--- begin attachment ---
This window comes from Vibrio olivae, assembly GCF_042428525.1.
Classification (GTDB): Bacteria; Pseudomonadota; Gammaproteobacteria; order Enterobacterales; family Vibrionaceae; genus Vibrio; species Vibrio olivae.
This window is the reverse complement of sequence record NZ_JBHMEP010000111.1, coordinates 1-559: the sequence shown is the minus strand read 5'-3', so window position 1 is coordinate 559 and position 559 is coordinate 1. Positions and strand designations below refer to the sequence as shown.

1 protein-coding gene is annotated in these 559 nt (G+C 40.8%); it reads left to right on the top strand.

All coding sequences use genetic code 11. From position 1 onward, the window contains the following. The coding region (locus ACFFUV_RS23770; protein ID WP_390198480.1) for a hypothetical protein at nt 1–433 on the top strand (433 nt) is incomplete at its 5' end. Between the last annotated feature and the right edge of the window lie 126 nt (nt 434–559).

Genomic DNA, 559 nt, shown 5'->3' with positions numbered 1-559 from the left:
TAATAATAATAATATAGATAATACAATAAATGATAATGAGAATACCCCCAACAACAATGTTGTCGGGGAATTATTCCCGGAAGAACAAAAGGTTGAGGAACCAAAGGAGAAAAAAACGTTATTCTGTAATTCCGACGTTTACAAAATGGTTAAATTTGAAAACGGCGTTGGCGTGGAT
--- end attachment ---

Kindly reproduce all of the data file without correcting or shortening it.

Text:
This window comes from Vibrio olivae, assembly GCF_042428525.1.
Classification (GTDB): Bacteria; Pseudomonadota; Gammaproteobacteria; order Enterobacterales; family Vibrionaceae; genus Vibrio; species Vibrio olivae.
This window is the reverse complement of sequence record NZ_JBHMEP010000111.1, coordinates 1-559: the sequence shown is the minus strand read 5'-3', so window position 1 is coordinate 559 and position 559 is coordinate 1. Positions and strand designations below refer to the sequence as shown.

1 protein-coding gene is annotated in these 559 nt (G+C 40.8%); it reads left to right on the top strand.

All coding sequences use genetic code 11. From position 1 onward, the window contains the following. The coding region (locus ACFFUV_RS23770; protein ID WP_390198480.1) for a hypothetical protein at nt 1–433 on the top strand (433 nt) is incomplete at its 5' end. Between the last annotated feature and the right edge of the window lie 126 nt (nt 434–559).

Genomic DNA, 559 nt, shown 5'->3' with positions numbered 1-559 from the left:
TAATAATAATAATATAGATAATACAATAAATGATAATGAGAATACCCCCAACAACAATGTTGTCGGGGAATTATTCCCGGAAGAACAAAAGGTTGAGGAACCAAAGGAGAAAAAAACGTTATTCTGTAATTCCGACGTTTACAAAATGGTTAAATTTGAAAACGGCGTTGGCGTGGAT